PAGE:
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Mission accomplished: Ingenuity, NASA's flying Martian, retires


“What Ingenuity has accomplished is far beyond what we thought possible.&# 8221; It is with these words that Bill Nelson, the big boss of NASA, has just paid tribute to one of the most successful missions of NASA. history of the American space agency. Launched at the same time as the Perseverance rover towards Mars, the small Ingenuity helicopter was originally only supposed to fly five times. Thus demonstrating that it was indeed possible to take flight elsewhere than on Earth.

It's on April 19, almost two months after its arrival on Mars, that the small device will make its first flight. NASA is then experiencing a historic moment, full of emotion. The JPL engineers are savoring every moment of this flight, they know that it may already be the last.

And for good reason, before Ingenuity no aircraft had ever taken flight from another planet. No one therefore knows for sure whether the autonomous navigation system present in the helicopter will work. The distance between Earth and Mars does not allow the device to be directed in real time, so the data arrives one after the other, without any human intervention being possible.

But this April 19, things are going well. A second flight is then scheduled. More ambitious than the previous one. It too will turn out wonderfully. Aside from a few scares, Ingenuity continued its flights without ever encountering a major incident.

For more than two years, the most famous planet will fly above Mars. He will reach an altitude of 24 meters, his record, and will have covered a total of 17 kilometers. But all good things must end. During the 71st flight of the device, NASA detected several problems. Ingenuity must then land urgently.

The head of the MHS (Mars Helicopter Scout) mission Teddy Tzanetos nevertheless makes the decision to launch a 72nd takeoff. During this final flight, communications are suddenly lost with Earth. In Houston, many believe that the landing went wrong and that Ingenuity crashed. But finally, after hours of radio silence, the device comes back to itself.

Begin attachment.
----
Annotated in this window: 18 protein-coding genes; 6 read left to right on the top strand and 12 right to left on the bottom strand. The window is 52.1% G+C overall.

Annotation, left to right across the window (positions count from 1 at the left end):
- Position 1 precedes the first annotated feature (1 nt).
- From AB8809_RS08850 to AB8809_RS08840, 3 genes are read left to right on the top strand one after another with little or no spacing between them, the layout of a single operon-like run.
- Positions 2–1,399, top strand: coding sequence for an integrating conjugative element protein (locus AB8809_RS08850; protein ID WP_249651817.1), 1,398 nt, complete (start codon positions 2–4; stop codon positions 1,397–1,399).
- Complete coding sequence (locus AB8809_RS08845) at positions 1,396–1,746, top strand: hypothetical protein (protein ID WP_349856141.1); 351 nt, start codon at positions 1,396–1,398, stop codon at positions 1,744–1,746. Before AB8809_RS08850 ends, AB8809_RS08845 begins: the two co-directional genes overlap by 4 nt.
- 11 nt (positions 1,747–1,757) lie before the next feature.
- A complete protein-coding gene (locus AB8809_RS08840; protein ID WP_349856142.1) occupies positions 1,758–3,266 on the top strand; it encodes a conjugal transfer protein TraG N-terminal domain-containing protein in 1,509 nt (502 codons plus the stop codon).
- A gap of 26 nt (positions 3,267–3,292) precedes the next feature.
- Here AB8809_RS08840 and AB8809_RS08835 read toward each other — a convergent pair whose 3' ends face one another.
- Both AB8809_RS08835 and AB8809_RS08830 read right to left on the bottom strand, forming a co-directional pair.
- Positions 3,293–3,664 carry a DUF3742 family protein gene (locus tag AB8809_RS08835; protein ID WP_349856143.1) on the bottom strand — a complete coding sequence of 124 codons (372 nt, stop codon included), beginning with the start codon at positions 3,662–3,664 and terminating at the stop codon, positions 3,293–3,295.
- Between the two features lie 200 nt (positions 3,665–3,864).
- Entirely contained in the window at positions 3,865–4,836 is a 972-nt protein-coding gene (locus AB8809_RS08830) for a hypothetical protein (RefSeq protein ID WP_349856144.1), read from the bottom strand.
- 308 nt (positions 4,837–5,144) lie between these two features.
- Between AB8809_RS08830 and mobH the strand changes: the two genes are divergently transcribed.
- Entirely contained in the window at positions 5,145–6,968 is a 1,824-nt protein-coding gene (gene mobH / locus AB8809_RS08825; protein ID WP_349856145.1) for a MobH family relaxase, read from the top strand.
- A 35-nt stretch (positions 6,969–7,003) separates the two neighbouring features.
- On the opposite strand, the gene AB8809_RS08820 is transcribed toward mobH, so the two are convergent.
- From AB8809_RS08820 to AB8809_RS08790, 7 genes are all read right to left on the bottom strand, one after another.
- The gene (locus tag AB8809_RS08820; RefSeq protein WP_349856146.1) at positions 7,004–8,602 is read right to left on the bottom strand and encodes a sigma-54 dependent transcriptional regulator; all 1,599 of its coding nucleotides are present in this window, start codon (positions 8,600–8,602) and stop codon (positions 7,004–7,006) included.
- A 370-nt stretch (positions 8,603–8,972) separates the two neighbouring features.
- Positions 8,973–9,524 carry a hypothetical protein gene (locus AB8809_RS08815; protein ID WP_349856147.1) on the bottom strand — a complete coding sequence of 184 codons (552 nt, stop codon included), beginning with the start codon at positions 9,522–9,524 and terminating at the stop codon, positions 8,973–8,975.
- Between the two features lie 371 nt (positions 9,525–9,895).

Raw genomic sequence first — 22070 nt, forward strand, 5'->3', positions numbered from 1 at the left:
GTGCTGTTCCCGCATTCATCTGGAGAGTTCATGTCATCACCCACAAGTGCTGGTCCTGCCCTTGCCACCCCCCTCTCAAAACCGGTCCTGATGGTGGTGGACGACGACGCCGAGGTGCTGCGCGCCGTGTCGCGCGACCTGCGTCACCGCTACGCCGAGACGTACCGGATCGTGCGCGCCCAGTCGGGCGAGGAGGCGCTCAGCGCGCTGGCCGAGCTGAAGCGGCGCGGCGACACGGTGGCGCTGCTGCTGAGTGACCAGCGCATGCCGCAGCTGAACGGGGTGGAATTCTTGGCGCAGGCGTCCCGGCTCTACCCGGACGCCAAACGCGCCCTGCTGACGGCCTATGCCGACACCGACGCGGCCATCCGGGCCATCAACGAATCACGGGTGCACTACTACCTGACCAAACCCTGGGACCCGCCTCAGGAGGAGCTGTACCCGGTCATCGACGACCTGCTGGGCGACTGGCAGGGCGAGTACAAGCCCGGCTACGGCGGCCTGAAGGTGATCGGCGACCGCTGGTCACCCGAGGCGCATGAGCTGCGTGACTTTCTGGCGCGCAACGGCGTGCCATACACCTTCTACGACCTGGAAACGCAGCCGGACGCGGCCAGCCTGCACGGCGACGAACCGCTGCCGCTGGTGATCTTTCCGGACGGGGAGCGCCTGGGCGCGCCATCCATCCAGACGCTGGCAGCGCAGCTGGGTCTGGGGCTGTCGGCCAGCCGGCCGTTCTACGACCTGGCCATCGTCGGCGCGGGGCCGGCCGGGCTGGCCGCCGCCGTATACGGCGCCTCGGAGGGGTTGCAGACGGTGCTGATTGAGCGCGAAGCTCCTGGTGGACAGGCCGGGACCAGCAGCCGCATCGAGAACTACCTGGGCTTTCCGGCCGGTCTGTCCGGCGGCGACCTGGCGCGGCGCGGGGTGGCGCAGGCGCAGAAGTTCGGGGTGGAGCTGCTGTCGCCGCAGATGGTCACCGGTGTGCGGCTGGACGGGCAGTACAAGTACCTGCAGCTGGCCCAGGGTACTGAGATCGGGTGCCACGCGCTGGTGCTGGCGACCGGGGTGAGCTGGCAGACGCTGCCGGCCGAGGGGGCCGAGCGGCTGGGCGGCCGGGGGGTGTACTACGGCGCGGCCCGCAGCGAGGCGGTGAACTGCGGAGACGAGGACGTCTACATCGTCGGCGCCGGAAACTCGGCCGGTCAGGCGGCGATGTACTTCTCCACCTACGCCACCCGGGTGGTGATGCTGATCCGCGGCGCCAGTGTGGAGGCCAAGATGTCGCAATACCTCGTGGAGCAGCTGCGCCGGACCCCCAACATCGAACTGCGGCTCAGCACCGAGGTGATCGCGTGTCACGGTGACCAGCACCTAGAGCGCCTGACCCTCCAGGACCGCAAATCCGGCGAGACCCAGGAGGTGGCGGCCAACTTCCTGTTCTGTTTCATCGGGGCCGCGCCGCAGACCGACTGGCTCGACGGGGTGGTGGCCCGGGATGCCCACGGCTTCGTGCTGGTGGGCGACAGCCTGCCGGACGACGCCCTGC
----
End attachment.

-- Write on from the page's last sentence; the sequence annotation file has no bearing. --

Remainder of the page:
Unfortunately, NASA's fears were well-founded. In a press conference held this week, Teddy Tzanetos announced that Ingenuity is no longer able to fly. During its last descent towards Martian soil, a blade of the helicopter broke. Although the reasons for this accident are still unclear, Teddy Tzanetos thinks that she came into contact with the ground after a bad calculation of the altitude by the on-board computer.< /p>

According to initial estimates, 25% of one of Ingenuity's two blades would have been broken during the impact. With such damage, it is impossible for the small helicopter to fly again.

A mission that gave ideas

Very proud of the success of this mission, NASA is reportedly designing other devices similar to Ingenuity for future missions. This is particularly the case of the Dragonfly program (dragonfly in French) which targets Saturn's moon, Titan.

According to Teddy Tzanetos, the love story between NASA helicopters and the planet Mars is only just beginning. He is confident that other light aircraft will fly with humans when they arrive on Mars within 10 to 15 years.

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Teilor Stone

By Teilor Stone

Teilor Stone has been a reporter on the news desk since 2013. Before that she wrote about young adolescence and family dynamics for Styles and was the legal affairs correspondent for the Metro desk. Before joining Thesaxon , Teilor Stone worked as a staff writer at the Village Voice and a freelancer for Newsday, The Wall Street Journal, GQ and Mirabella. To get in touch, contact me through my teilor@nizhtimes.com 1-800-268-7116